James Daley

By James Daley

Although the Budget has rightly consumed all the space in this week's financial pages, the Office of Fair Trading slipped out it's own interesting piece of news yesterday - revealing it had fined 17 banks and building societies for not giving their customers all the information they should have done when they took out a credit card.

As a result, the 17 offenders have been ordered to pay back almost £150m in default fees and charges to their customers.

It's great that the OFT has seized on this issue of transparency in the credit card market. But the information that providers give to companies once they've applied and been accepted, is only half the problem. When rating credit card companies on transparency over the past few months, Fairer Finance's team found that most card providers are also very bad at giving you key bit of information about their products before you apply. Naturally, it's vital that you've got all the facts once you've followed through and been accepted for a card, but it's really important that card providers give customers all the information they need upfront, so that they can decide whether or not they want to take out a card in the first place.

Where's the summary box?

It must be at least a decade now since the OFT forced card providers to create summary boxes for credit cards - which contain all the key information about cards in a standardised, simple format.

But trying to find the summary box for credit cards is not always as easy as it should be. Only seven card of the 30 providers we looked at include the summary box on the web page for each of their credit cards. Many do at least make it available only a click away. But a number only include it in the terms and conditions document, and some don't make it available until you've started the application. In one case, we couldn't find the summary box anywhere.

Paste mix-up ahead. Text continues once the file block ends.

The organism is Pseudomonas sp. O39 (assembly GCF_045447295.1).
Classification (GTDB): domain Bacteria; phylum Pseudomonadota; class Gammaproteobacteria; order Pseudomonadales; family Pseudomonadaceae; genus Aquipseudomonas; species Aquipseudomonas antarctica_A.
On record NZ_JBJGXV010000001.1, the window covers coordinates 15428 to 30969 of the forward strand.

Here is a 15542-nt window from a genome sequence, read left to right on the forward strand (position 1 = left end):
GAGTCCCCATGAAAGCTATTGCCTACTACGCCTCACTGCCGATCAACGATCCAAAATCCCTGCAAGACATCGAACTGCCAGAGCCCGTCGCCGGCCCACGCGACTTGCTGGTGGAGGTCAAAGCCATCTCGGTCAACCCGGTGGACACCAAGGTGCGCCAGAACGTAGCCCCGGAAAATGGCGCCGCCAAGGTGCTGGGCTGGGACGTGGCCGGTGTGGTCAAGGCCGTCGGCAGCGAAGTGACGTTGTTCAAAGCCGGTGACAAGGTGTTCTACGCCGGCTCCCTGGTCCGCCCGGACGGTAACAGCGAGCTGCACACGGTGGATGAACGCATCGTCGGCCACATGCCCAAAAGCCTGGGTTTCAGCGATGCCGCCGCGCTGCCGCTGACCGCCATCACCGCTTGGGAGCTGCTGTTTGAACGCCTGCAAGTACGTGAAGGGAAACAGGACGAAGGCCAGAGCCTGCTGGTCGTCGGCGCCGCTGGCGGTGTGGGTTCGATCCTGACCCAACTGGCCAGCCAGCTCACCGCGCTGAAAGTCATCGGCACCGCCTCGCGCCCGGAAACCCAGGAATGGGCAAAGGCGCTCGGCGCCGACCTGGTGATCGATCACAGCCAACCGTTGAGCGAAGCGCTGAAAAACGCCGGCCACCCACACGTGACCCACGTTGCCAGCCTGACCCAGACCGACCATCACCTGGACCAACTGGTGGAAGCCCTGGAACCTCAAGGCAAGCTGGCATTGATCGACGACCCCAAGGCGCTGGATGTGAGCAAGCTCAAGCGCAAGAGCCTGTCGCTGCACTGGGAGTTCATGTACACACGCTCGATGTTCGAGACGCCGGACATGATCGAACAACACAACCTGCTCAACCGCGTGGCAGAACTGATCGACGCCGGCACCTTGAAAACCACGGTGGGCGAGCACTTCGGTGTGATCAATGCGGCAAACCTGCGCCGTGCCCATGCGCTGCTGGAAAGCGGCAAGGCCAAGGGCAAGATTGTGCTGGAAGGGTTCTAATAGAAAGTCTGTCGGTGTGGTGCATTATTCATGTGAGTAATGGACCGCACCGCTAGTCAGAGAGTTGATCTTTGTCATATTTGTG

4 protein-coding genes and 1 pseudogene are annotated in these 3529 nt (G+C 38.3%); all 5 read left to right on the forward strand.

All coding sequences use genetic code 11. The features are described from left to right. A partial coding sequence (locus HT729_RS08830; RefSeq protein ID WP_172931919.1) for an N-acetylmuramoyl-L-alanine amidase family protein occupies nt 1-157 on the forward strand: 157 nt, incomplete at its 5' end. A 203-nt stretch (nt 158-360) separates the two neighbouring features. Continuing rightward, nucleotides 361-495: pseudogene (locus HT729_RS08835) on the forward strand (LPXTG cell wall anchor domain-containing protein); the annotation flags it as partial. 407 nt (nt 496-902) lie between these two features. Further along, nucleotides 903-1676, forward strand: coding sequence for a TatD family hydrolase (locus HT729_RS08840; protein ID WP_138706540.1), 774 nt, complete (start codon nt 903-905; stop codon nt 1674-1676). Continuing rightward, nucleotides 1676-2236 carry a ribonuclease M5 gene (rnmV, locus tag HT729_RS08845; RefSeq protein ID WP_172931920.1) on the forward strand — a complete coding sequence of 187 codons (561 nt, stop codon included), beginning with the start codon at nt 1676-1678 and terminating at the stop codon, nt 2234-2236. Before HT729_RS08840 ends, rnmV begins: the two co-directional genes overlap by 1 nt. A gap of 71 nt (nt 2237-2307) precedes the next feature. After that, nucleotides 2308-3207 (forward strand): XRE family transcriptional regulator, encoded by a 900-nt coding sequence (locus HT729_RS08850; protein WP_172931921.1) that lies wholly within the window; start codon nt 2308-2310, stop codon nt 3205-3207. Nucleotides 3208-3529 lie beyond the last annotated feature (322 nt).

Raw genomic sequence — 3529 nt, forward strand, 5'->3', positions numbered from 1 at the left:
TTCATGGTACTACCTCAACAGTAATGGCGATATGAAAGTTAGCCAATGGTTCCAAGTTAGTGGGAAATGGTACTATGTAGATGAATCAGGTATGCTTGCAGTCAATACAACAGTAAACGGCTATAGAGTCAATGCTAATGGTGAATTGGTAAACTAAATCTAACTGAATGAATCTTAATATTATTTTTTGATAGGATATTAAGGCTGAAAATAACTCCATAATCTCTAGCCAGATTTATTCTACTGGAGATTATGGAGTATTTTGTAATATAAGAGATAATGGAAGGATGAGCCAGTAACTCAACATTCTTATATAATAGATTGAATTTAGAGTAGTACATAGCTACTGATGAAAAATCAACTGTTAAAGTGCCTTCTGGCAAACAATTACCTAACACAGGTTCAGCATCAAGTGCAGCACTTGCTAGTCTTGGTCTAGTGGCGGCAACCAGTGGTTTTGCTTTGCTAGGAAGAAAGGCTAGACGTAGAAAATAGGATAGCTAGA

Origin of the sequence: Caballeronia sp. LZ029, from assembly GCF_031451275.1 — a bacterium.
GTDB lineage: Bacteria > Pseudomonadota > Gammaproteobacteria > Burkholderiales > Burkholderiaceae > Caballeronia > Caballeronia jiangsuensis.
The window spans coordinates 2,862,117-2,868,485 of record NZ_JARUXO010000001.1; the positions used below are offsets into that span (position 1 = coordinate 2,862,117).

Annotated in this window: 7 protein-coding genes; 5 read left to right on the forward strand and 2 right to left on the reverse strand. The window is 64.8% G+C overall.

This should be information that every card provider is happy to present up front. How much do you get charged for using your card overseas? How much do you get charged if you miss a payment? How much interest do you get charged for cash withdrawals? These are not things that consumers should have to wait to find out once their application has been accepted.

Over to the FCA

The OFT has had something of a patchy record when it comes to its regulation of the credit industry. While it's managed to create a fairly robust regulatory regime around credit cards, it's not always been so good at enforcing. When the FCA takes charge of regulating this sector next month, transparency should be near the top of the list for issues to take a look at.